Space

New Map of the Universe Displays Span of Entire Cosmos With Pinpoint Accuracy and Sweeping Beauty

Brice Ménard and Nikita Shtarkman

Brice Ménard (left) and Nikita Shtarkman examine the map of the observable universe. Credit: Will Kirk / Johns Hopkins University

The map charts a broad expanse of the universe, from the Milky Way to ‘the edge of what can be seen.’

A new map of the universe displays the span of the entire known cosmos for the first time with pinpoint accuracy and sweeping beauty.

Compiled from data mined over two decades by the Sloan Digital Sky Survey, the map was created by astronomers from Johns Hopkins University. It allows the public to experience data previously only accessible to scientists.

The interactive map depicts the actual position and real colors of 200,000 galaxies. It is available online, where it can also be downloaded for free.


A new map of the universe displays for the first time the span of the entire known cosmos with pinpoint accuracy and sweeping beauty. Credit: Johns Hopkins University

“Growing up I was very inspired by astronomy pictures, stars, nebulae, and galaxies, and now it’s our time to create a new type of picture to inspire people,” says map creator Brice Ménard, a professor at Johns Hopkins. “Astrophysicists around the world have been analyzing this data for years, leading to thousands of scientific papers and discoveries. But nobody took the time to create a map that is beautiful, scientifically accurate, and accessible to people who are not scientists. Our goal here is to show everybody what the universe really looks like.”

The Sloan Digital Sky Survey is a pioneering effort to capture the night sky through a telescope based in New Mexico. Night after night for years, the telescope aimed at slightly different locations to capture this unusually broad perspective.

The map visualizes a slice of the universe, or about 200,000 galaxies—each dot on the map is a galaxy and each galaxy contains billions of stars and planets. The Milky Way is simply one of these dots, the one at the very bottom of the map. Ménard assembled the map with the help of former Johns Hopkins computer science student Nikita Shtarkman.

Created by Johns Hopkins University astronomers with data mined over two decades by the Sloan Digital Sky Survey, the map allows the public to experience data previously only accessible to scientists. Credit: Johns Hopkins University

The map is even more colorful due to the expansion of the universe. Because of this, the farther an object is, the redder it appears. The first flash of radiation emitted soon after the Big Bang, 13.7 billion years ago is revealed at the top of the map.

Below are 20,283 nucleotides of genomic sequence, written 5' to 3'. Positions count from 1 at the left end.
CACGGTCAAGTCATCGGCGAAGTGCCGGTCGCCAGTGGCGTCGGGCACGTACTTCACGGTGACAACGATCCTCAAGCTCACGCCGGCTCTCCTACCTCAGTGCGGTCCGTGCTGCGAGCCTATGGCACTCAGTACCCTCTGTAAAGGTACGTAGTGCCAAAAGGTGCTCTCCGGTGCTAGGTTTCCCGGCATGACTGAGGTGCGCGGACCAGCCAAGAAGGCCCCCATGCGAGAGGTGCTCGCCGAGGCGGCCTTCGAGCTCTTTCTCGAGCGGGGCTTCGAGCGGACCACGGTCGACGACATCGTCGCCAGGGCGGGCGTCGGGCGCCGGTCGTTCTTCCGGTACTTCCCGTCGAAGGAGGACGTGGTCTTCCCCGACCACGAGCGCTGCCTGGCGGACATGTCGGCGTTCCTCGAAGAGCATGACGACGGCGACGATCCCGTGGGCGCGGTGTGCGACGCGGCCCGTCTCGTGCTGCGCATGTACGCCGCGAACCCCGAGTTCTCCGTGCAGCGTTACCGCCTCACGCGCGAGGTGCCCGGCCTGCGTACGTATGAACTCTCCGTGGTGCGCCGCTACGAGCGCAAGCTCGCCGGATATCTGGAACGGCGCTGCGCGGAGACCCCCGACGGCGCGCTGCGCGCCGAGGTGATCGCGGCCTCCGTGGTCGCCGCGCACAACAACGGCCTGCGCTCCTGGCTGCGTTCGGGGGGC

“In this map, we are just a speck at the very bottom, just one pixel. And when I say we, I mean our galaxy, the Milky Way which has billions of stars and planets,” Ménard says. “We are used to seeing astronomical pictures showing one galaxy here, one galaxy there or perhaps a group of galaxies. But what this map shows is a very, very different scale.”

Ménard hopes people will experience both the map’s undeniable beauty and its awe-inspiring sweep of scale.

“From this speck at the bottom,” he says, “we are able to map out galaxies across the entire universe, and that says something about the power of science.”

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  • New units for big and small just announced.
    https://apnews.com/article/science-europe-paris-e0fa7e7e9004ee3b8ac6c2e532cef39f
    Quoting from the news release:
    There’s the gargantuan “ronna” (that’s 27 zeros after the one)
    and its big brother the “quetta” – (that’s 30 zeros).

    Their ant-sized counterparts are the “ronto” (27 zeros after the decimal point),
    and the “quecto” (with 30 zeros after the decimal point) --
    representing the smaller numbers needed for quantum science and particle physics.

    Did you know that the mass of an electron is one rontogram?
    And that a byte of data on a mobile increases the phone’s mass by one quectogram?

    Incredibly, “the diameter of the entire observable universe is just one ronnameter,”
    End quoting.

    We are stuck in the middle, not too big, not too small, the sweet spot. :-)

  • Honestly, what is this picture supposed to reflect? That our universe was still created from nothing? That our accelerating, expanding universe is shaped like a triangle?

    When is the scientific community going to finally realize that all the problems it's trying to understand and find solutions for are all caused by this Lambda-CDM model? This model has absolutely ruined everything but the scientific community doesn't see it. Where did all that matter come from at the bottom? Why did it expand? Why was it hot? All those unanswered questions need answers and the fact that there are none is exactly why all the problems exist. I just can't believe the smartest people in the world cannot recognize the destruction this theory has caused for decades.

    • No of course not. It's just defining a single point in my eye and would infact spread around us or better than our planet our galaxy. Imagine the triangle holograms, it would be a cone. Imagine that holo spanned out from the cone in all directions filling in any void area and you have a map of the known universe. The triangle is a very strong shape but remember or go back and look closer this isn't a triangle. Triangles are have three flat lines which make all lines signal an end. This design makes only the point seem like an end but because we know space is 3d in all directions around us we can safely assume we know a 2dpic shooting in one direction isn't going to be it. We will never map just one direction. The article reads *(New Map of the Universe Displays Span of Entire Cosmos With Pinpoint Accuracy)

    • It is a map. We have data about the galaxies we can see from the surface of the Earth. How far, what position, what color does it appear to us (a number of factors contribute to that). That's all just data. You plot the data out into a map or picture, that's what this is. This has nothing to do with whatever theory you want to complain about. The bottom is us (as a galaxy.) It doesn't try to answer where we came from or any other question, except where we see the other galaxies from our sky. It is just a picture of what we can see. I suppose you are injecting a religious argument in disguise, but the fact is it doesn't matter if God made the universe or a big bang, this is what it looks like to us right now.